My husband and I had been renting for five  years when we put an offer on a two-bedroom co-op in Inwood.  We had no idea what to expect about the process or the interview.

The seller’s real estate agent prepared the co-op board package. When we looked over the nearly 100 pages, only 18 were things we needed to sign, and the rest were rules. The attorneys went back and forth about some items in the contract (not the rules) and finally I said “fuck it” and signed. 

As for getting approved by the board, everyone was making such a big deal over our pets, particularly the broker. We have a dog, three cats, a degu which is like a mini chinchilla, a sugar glider, a snake, a lizard, a turtle and parakeet.   But the seller had said the building was very pet-friendly so I wasn’t too worried. 

My agent, on the other hand, was very worried.  

So worried that he asked my husband to list only two cats on the application and leave all the other animals off.  He convinced my husband to put one less cat, but no one told me! I had filled out the application honestly. This upset our lawyer who felt we should list the accurate number of cats and said that all the paperwork should match and be truthful.

The lawyer called us the day of the interview and told us how to "play it." Answer questions with the shortest answer possible. Don't volunteer information. And to say (if asked about it) that we didn't list the caged animals because we didn't think they counted.

Undaunted, we went full-steam ahead.

Prior to the interview, we debated whether to bring our baby daughter or get a sitter but opted to have our parents babysit her. Overall, our game plan was to be as under-the-radar as possible. I have a somewhat well-known online presence and we definitely wanted to keep my alter-ego under wraps. 

The interview was held after work hours in the complex’s management office. Only two board members attended-–one woman in her 60s and one guy in his mid-30s. They were casual and friendly. Somewhat comically to us, they told us they had recently drastically reduced the number of pages in the board package.

They also told us they have only turned one person down in the building’s history and that was due to financials. This made me feel great, like there was nothing to worry about. And when we sat down, they simply told us the rules of the building, like having to have 80% of our unit covered by carpet.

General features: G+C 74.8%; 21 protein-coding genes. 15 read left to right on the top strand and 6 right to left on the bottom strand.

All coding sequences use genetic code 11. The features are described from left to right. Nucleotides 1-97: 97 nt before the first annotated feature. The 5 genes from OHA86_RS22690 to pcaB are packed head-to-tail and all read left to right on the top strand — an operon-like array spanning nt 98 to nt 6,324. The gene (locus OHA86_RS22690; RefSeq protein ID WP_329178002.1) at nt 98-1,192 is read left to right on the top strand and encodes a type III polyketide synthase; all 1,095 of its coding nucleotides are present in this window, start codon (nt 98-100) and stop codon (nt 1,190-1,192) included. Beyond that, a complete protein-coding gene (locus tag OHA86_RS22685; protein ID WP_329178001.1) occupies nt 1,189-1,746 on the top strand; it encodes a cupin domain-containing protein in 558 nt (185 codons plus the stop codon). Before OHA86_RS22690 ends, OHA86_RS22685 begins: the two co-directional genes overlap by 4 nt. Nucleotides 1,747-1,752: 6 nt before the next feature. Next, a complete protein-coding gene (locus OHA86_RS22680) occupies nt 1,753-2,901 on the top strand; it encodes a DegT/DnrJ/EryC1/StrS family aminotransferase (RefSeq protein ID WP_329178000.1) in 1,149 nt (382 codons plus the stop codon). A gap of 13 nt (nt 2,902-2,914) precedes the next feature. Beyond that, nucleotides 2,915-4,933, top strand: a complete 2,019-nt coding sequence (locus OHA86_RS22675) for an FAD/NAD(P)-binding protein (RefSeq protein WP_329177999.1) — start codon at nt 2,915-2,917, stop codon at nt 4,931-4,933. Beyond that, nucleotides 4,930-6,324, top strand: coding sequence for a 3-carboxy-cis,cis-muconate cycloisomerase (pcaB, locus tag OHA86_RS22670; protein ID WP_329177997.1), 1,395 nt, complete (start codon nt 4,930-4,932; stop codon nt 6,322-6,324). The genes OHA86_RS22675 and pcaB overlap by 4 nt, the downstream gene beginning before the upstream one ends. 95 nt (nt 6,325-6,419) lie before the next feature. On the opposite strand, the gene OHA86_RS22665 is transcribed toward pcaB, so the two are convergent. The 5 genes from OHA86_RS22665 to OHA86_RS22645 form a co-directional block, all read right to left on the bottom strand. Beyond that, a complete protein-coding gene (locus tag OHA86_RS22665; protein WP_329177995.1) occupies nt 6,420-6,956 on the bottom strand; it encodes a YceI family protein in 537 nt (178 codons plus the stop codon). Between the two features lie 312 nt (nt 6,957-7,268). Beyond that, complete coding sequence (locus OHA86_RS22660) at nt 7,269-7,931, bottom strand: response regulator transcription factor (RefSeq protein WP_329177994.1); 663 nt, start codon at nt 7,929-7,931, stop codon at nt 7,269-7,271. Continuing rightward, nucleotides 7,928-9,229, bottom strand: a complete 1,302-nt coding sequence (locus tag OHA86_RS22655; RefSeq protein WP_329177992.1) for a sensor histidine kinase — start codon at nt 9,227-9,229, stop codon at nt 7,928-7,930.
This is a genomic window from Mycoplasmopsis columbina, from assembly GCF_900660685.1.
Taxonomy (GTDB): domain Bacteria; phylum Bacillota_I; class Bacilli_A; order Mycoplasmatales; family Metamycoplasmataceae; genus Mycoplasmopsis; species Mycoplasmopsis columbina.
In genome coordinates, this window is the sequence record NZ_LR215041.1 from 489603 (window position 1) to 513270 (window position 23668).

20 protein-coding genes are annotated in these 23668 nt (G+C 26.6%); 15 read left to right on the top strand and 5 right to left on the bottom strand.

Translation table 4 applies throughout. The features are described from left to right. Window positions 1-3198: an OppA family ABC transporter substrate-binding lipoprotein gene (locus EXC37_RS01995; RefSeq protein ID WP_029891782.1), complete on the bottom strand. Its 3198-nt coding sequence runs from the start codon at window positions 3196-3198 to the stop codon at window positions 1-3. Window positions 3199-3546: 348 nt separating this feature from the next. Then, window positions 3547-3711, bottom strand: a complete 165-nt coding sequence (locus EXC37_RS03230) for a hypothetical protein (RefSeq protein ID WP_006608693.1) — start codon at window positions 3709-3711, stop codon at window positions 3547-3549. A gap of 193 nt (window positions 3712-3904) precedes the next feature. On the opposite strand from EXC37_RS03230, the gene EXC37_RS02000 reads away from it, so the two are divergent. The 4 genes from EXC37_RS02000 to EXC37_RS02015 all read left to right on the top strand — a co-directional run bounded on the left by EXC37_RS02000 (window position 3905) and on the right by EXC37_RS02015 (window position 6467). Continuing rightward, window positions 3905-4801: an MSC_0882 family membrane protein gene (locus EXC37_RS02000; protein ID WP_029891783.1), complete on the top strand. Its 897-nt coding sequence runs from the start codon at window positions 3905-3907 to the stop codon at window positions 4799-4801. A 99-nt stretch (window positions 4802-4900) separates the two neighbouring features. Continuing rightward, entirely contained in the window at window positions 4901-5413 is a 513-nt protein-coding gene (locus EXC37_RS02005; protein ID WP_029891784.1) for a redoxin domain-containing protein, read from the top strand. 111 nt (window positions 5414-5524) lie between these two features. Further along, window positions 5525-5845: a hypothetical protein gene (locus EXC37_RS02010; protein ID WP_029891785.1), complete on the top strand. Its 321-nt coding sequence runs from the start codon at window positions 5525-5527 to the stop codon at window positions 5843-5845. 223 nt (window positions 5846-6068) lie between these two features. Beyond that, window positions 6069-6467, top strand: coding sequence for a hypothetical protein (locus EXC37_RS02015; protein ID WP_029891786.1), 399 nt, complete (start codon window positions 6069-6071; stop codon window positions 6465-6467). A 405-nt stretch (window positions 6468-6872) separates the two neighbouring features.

The only mention of pets was to remind us to pick up after our dog and the rules for having our dog on the roof.  

In fact, I really got the impression throughout that they were trying to impress us instead of the other way around. They touted the building’s amenities and told us how great it was.

Thirty minutes went by quickly without any questions of us and at the end they asked if we had any questions of them. We didn’t. 

When we walked out of there they said they would call the next day.

Our agent called us as promised and said we were approved. We are very happy we picked a building with such a cordial and relaxed board in such a pet-friendly building. I’m sure we—and our myriad of pets—will be very happy there. 

Related:

My Big Fat Board Interview: My first thought was that he had a frontal lobe issue

My Big Fat Board Interview (all)

NYC Real(i)ty Speak: Board interrogation, err, interview

How to get your dog past a co-op board

5 things never to ask a buyer at a board interview (sponsored)

12 ways to throw a board interview

How to buy a NYC apartment


Note: BrickUnderground articles occasionally include Featured Partners and Resource Directory members when their expertise is relevant to the story.

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My Big Fat Board Interview presents first-person accounts of what really happens in a board interview

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